2) The Somali research partner in the project has developed significant research capacity as evidenced by his 'employment' as a consultant in a Worldbank study on Urbanisation in Somalia.
Exploitation Route We have fulfilled the research related three objectives, but are still in the process to develop impact (fourth objective of the grant).
Sectors Government, Democracy and Justice,Other

Description Engagement Africa Council Norway 
Form Of Engagement Activity A talk or presentation
Part Of Official Scheme? No
Geographic Reach National
Primary Audience Professional Practitioners
Results and Impact Kirsti Stuvoy (Co-I) invited to present the research project and finding to the Norwegian Africa Council's Working Group on Migration. The presentation and findings were discussed also with respect to further research questions.
Year(s) Of Engagement Activity 2018
Description Travelling Exhibition 
Form Of Engagement Activity A formal working group, expert panel or dialogue
Part Of Official Scheme? No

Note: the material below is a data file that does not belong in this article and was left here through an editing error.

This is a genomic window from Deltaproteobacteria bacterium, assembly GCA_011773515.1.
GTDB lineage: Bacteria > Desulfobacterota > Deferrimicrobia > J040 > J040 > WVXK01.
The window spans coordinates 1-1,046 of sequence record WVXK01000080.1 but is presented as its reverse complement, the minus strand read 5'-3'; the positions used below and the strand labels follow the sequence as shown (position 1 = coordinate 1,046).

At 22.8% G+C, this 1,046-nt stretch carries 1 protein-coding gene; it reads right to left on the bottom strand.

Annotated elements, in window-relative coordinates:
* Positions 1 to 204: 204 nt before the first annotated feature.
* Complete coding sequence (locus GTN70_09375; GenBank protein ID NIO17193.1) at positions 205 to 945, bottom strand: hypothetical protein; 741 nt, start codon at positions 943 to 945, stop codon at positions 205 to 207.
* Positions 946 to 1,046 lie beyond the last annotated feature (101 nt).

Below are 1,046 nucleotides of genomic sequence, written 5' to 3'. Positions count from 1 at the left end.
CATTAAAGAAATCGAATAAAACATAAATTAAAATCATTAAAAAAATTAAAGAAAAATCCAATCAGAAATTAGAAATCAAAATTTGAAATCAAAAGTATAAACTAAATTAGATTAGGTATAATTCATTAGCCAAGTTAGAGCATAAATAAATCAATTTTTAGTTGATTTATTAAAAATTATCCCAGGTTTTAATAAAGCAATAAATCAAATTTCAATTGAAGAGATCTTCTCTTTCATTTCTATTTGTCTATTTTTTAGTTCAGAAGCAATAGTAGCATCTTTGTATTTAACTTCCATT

Geographic Reach International
Primary Audience Policymakers/politicians
Results and Impact In January and February 2019 4 exhibitions which displaced photos and testimonies of displaced people in urban settlements were organised in four Somali cities (the project cities) and in Oslo. Two exhibitions in London and Nairobi will follow in March and April.
The exhibitions were used to present the approach and findings of the research to policymakers (members of the municipalities in the four cities) and international organisations working on urbanisation and urban planning in the four cities. The introduction was followed by a guided tour through the exhibition organised by displaced people and the research team. A panel composed of experts finalised the exhibition workshop. The panel commented on photos and research findings and provided recommendations for policy.
Year(s) Of Engagement Activity 2019